18 March 2021

Report of the Interim Director of Place


Portfolio of the Executive Member for Finance and Performance


Community Asset Transfer update




1.            This report seeks approval to grant leases of public open space and buildings to various local community groups and organisations to facilitate community management and responsibility of those assets and save revenue costs to the Council if it were to otherwise manage these areas itself.


2.            The assets are;


·        Mayfields North (the land shown edged red on the plan attached at Appendix 1).


·        Mayfields South (the land shown edged red on the plan attached at Appendix 2).


·        Clifton Without (the land shown edged red on the plan attached at Appendix 3).


·        Rowntree Pavilion (the land and building shown edged red on the plan attached at Appendix 4).


·        Rowntree Park Tennis Courts (the land edged in red on the plan attached at Appendix 5).


·        Land at Wetherby Road, Rufforth (the land shown edged red on the plan attached at Appendix 6).


·        The catering, communal dining and community hall facilities at Marjorie Waite Court (see plan attached at Appendix 7).


·        Chapmans Pond, Moor Lane (the land edged in red on the attached plan attached at Appendix 8).


·        The Poppleton Centre, Moor Lane/Ousemoor Road, Upper Poppleton (the land edged in red on the plan attached at Appendix 9).


·        The upper floors of Rowntree Lodge, (see plan attached at Appendix 10 which illustrates the footprint of the whole building).


3.        The leases are to be offered under the council’s Community Asset Transfer policy in respect of the locations as detailed below.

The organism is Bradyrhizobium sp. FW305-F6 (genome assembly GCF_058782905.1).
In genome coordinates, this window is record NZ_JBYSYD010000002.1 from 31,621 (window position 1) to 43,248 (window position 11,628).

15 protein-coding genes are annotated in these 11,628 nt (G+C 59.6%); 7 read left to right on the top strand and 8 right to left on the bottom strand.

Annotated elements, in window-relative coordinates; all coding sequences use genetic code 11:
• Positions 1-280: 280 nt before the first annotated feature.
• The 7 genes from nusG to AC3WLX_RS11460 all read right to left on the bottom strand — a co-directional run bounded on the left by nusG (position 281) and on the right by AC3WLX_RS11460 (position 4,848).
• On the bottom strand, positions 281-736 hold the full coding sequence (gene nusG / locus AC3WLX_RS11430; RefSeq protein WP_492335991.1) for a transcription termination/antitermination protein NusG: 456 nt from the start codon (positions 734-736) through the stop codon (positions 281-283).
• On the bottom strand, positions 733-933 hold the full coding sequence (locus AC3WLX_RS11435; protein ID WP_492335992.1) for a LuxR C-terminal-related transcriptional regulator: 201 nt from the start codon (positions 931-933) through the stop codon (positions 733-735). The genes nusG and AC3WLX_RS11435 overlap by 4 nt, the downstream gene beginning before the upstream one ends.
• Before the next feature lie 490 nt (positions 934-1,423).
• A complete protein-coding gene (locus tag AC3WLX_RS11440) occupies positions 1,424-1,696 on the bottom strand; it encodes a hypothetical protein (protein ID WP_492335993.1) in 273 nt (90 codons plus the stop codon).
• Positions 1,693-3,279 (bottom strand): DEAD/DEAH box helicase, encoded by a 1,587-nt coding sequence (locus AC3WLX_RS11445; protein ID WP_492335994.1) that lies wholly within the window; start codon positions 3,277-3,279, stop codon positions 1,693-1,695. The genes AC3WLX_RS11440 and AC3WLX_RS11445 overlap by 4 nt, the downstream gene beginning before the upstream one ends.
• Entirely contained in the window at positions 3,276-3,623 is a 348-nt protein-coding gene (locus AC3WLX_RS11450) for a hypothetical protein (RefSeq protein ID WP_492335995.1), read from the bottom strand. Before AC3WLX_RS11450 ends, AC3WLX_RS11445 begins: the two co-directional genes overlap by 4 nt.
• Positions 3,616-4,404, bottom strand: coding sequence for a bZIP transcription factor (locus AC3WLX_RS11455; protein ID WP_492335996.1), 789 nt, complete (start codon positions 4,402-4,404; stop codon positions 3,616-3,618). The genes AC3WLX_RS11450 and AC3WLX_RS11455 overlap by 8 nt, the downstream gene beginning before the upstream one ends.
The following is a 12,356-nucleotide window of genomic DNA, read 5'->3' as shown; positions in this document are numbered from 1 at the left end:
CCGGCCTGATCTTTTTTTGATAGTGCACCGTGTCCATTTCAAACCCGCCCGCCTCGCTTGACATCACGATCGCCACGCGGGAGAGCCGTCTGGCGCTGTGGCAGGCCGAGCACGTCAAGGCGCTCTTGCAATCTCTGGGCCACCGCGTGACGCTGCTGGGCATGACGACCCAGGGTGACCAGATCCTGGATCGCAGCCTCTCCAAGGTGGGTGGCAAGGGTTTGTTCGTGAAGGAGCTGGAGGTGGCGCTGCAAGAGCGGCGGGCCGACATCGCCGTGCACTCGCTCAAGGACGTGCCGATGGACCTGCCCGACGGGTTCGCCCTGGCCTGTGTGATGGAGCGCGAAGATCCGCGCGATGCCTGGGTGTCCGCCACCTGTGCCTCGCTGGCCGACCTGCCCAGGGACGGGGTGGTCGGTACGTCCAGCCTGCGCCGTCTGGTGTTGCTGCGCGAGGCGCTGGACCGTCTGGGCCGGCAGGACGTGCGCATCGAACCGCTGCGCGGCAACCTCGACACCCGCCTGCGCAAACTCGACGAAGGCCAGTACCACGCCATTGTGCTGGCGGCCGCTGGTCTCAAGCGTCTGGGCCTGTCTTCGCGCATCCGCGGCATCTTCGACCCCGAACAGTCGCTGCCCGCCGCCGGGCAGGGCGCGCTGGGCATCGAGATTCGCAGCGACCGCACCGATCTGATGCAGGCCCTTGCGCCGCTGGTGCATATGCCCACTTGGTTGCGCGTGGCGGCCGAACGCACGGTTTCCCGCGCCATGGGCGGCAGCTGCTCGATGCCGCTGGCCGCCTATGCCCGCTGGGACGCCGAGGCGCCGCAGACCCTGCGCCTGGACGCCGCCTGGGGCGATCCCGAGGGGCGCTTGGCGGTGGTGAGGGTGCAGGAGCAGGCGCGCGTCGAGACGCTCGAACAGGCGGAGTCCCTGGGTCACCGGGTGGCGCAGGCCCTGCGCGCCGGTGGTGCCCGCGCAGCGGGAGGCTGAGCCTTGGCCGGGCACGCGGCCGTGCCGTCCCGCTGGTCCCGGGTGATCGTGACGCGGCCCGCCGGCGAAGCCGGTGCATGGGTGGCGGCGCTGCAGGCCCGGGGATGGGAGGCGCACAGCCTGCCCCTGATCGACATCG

4.        The majority of sites are currently maintained and operated by voluntary and community groups. This has provided financial savings to the council and if they were to return to the council’s responsibility would place pressures on the council’s budgets particularly within public realm.


5.        All of the properties detailed in this report will


·        remain in council ownership

·        continue to have, and in some cases, increased public access

·        be managed by their local community




6.        The Executive is asked to approve;


(a)          A lease of Mayfields North to The Mayfields Community Trust for 10 years subject to a break clause as set out in paragraph 30 of the report.


(b)          A lease of Mayfields South to Friends of York Railway Pond and Reserve for 25 years subject to a break clause as set out in paragraph 30 of the report.


(c)           A lease of Land at Clifton Without to Clifton Without Parish Council for 99 years


(d)          A lease of Rowntree Pavilion to Rowntree Park Sports Association for 25 years.


(e)          A lease of Rowntree Tennis Courts to Rowntree Park Tennis Club for 25 years


(f)            A lease of land near Rufforth to Rufforth & Knapton Parish Council for 99 years


(g)          To allocate £80K from the Climate Change capital budget to re-provide the allotments at Rufforth.


(h)          The offering of a 5 year lease (with the option to extend for a further 5 years) of the catering, communal dining and community hall facilities at Marjorie Waite Court to a community operator following a procurement exercise to secure an operator for a community café and the community hall under a concession contract and delegate to the Corporate Director of Economy & Place (in consultation with the Director of Governance or her delegated officers) the authority to take such measures as are necessary to procure, award and enter into the resulting contract.)


(i)            A lease of Chapmans Pond, Moor Lane to Chapmans Pond Community Interest Company for 10 years.


(j)            The offering to the Trustees of Poppleton Community Trust the principle of surrendering their existing lease and granting them a new 99 year lease of the Poppleton Centre.


(k)           To agree in principle a 99 year lease of the upper floors of Rowntree Park Lodge to the Friends of Rowntree Park and to delegate the final decision to grant that lease to the Executive Member for Finance and Performance subject to the agreement of a funded business case at an Executive Member Decision Session in the next 12 months, or at a date agreed by the Executive Member for Finance and Performance.


Reason: To support York communities to access external funding and grants, to develop the facilities in line with local community aspirations and secure their long term sustainable care providing savings to the Council if it were to otherwise operate and manage these facilities itself.